Multi-omics inference of differential breast cancer-related transcriptional regulatory network gene hubs between young Black and White patients


      • Among Breast cancer, Black young women have a higher incidence than White women.
      • Our goal is to identify omics differences between White and Black young patients.
      • We found master regulators differentiated between White and Black young patients.



      Breast cancers (BrCA) are a leading cause of illness and mortality worldwide. Black women have a higher incidence rate relative to white women prior to age 40 years, and a lower incidence rate after 50 years. The objective of this study is to identify -omics differences between the two breast cancer cohorts to better understand the disparities observed in patient outcomes.

      Materials and Methods

      Using Standard SQL, we queried ISB-CGC hosted Google BigQuery tables storing TCGA BrCA gene expression, methylation, and somatic mutation data and analyzed the combined multi-omics results using a variety of methods.


      Among Stage II patients 50 years or younger, genes PIK3CA and CDH1 are more frequently mutated in White (W50) than in Black or African American patients (BAA50), while HUWE1, HYDIN, and FBXW7 mutations are more frequent in BAA50. Over-representation analysis (ORA) and Gene Set Enrichment Analysis (GSEA) results indicate that, among others, the Reactome Signaling by ROBO Receptors gene set is enriched in BAA50. Using the Virtual Inference of Protein-activity by Enriched Regulon analysis (VIPER) algorithm, putative top 20 master regulators identified include NUPR1, NFKBIL1, ZBTB17, TEAD1, EP300, TRAF6, CACTIN, and MID2. CACTIN and MID2 are of prognostic value. We identified driver genes, such as OTUB1, with suppressed expression whose DNA methylation status were inversely correlated with gene expression. Networks capturing microRNA and gene expression correlations identified notable microRNA hubs, such as miR-93 and miR-92a-2, expressed at higher levels in BAA50 than in W50.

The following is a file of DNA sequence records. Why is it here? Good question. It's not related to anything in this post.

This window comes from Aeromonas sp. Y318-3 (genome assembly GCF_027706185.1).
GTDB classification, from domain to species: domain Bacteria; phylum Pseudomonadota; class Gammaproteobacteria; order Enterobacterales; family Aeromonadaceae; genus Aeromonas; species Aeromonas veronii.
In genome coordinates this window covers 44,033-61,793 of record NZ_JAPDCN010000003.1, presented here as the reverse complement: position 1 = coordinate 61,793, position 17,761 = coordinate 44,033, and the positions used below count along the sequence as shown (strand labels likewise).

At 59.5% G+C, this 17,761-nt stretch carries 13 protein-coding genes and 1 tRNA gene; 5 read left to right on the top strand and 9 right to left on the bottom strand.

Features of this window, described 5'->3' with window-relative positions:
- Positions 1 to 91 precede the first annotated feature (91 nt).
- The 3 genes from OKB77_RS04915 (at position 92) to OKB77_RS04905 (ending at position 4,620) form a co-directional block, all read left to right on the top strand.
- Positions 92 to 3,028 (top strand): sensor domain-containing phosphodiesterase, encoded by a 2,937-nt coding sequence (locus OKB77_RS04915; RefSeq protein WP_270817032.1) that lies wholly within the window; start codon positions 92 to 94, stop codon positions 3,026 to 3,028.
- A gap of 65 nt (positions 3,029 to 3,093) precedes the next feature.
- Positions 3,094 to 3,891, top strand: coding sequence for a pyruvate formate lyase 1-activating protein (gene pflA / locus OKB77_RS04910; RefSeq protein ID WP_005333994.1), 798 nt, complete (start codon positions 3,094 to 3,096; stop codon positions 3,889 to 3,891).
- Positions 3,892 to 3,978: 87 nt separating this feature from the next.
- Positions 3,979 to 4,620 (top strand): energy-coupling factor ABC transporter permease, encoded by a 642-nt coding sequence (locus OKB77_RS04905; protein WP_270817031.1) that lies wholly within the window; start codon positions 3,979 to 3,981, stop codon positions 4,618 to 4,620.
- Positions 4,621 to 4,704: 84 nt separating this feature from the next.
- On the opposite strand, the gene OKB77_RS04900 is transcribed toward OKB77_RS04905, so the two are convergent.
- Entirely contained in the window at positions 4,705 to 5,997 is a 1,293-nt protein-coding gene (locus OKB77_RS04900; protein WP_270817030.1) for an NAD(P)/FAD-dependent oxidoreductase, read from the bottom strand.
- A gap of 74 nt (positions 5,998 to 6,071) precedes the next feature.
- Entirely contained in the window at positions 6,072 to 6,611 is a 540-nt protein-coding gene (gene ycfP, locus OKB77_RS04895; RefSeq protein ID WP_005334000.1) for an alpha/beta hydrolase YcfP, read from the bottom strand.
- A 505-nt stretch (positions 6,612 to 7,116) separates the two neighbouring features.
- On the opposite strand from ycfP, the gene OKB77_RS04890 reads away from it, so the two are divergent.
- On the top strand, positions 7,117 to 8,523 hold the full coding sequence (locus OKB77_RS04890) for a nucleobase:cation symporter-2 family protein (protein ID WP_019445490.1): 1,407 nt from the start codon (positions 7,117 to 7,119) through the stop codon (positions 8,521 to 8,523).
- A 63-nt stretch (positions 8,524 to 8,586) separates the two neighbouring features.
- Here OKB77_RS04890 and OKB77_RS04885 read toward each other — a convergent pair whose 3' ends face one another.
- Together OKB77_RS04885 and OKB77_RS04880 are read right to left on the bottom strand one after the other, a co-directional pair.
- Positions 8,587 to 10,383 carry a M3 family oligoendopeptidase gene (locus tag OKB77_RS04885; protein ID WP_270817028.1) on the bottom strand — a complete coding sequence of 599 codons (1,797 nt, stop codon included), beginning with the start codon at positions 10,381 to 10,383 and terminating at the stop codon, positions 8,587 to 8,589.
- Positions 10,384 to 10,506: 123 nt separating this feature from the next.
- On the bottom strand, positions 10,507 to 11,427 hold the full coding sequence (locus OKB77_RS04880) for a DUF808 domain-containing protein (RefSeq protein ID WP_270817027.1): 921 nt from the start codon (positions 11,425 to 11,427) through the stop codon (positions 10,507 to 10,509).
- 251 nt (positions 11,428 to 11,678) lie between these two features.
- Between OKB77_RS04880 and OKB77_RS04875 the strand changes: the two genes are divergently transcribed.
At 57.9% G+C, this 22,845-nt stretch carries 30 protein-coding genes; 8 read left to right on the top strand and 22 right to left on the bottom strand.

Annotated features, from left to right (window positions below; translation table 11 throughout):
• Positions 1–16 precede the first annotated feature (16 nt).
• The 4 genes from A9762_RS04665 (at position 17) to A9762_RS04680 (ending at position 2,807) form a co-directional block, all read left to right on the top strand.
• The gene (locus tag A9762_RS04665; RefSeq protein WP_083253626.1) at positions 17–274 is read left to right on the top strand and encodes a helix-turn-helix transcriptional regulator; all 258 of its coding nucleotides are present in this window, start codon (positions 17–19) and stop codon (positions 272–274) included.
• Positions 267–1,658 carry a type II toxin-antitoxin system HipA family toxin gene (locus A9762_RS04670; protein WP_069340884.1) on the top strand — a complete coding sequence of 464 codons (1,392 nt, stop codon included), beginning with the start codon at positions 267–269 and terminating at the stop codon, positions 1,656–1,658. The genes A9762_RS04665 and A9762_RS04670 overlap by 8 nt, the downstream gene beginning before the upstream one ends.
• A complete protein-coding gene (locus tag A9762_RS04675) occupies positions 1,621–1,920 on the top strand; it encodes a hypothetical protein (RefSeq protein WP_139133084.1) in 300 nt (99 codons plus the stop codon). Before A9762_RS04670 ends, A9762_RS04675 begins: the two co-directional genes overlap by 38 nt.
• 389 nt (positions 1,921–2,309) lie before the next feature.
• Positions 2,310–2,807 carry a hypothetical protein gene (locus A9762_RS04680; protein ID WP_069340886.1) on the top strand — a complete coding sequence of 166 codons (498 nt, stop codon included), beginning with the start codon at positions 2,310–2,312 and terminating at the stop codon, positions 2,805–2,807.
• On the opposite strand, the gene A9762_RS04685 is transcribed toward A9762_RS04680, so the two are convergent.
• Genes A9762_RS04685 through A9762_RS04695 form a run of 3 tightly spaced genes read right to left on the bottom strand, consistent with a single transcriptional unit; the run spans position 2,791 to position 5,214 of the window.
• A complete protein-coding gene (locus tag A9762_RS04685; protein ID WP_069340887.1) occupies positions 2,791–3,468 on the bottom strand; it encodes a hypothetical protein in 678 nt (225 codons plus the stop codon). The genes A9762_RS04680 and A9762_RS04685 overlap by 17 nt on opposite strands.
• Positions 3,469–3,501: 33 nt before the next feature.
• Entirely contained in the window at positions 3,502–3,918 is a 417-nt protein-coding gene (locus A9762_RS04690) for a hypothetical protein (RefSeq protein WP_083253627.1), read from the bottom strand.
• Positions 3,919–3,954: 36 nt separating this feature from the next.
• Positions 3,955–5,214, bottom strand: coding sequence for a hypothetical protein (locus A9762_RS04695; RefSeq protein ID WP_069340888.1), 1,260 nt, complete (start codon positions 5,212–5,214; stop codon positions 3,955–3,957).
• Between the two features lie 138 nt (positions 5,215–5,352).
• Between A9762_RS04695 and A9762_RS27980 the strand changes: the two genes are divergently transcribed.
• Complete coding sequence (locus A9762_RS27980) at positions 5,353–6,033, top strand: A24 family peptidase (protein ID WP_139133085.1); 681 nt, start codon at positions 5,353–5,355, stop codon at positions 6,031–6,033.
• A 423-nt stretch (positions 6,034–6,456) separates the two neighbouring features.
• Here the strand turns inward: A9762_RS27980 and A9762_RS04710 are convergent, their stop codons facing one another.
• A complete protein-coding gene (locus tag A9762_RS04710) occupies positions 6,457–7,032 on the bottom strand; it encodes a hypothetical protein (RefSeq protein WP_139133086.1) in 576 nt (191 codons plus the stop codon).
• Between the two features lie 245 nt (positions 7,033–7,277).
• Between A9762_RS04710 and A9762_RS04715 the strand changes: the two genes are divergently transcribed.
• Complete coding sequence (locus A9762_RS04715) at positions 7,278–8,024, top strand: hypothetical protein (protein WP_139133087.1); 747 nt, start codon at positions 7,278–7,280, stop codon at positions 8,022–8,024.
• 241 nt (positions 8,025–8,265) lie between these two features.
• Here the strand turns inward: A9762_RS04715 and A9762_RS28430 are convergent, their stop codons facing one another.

The results point to several driver genes as being involved in the observed differences between the cohorts. The findings here form the basis for further mechanistic exploration.

      Graphical abstract


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